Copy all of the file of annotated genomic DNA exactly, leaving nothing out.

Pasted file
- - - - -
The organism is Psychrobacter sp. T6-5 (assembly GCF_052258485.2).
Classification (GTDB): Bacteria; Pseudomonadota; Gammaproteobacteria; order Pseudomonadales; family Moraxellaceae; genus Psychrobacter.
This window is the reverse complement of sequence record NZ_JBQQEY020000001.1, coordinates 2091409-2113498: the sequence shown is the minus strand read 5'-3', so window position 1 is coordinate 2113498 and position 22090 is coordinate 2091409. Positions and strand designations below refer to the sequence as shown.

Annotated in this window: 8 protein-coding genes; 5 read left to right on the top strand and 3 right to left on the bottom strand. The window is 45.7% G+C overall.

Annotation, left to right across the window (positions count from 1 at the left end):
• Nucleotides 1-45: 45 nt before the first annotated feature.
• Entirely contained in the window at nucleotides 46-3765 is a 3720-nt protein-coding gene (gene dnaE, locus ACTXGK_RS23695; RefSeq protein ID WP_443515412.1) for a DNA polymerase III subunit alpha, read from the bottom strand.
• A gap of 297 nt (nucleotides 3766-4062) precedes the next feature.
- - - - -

The organism is Psychrobacter sp. T6-5 (assembly GCF_052258485.2).
Classification (GTDB): Bacteria; Pseudomonadota; Gammaproteobacteria; order Pseudomonadales; family Moraxellaceae; genus Psychrobacter.
This window is the reverse complement of sequence record NZ_JBQQEY020000001.1, coordinates 2091409-2113498: the sequence shown is the minus strand read 5'-3', so window position 1 is coordinate 2113498 and position 22090 is coordinate 2091409. Positions and strand designations below refer to the sequence as shown.

Annotated in this window: 8 protein-coding genes; 5 read left to right on the top strand and 3 right to left on the bottom strand. The window is 45.7% G+C overall.

Annotation, left to right across the window (positions count from 1 at the left end):
• Nucleotides 1-45: 45 nt before the first annotated feature.
• Entirely contained in the window at nucleotides 46-3765 is a 3720-nt protein-coding gene (gene dnaE, locus ACTXGK_RS23695; RefSeq protein ID WP_443515412.1) for a DNA polymerase III subunit alpha, read from the bottom strand.
• A gap of 297 nt (nucleotides 3766-4062) precedes the next feature.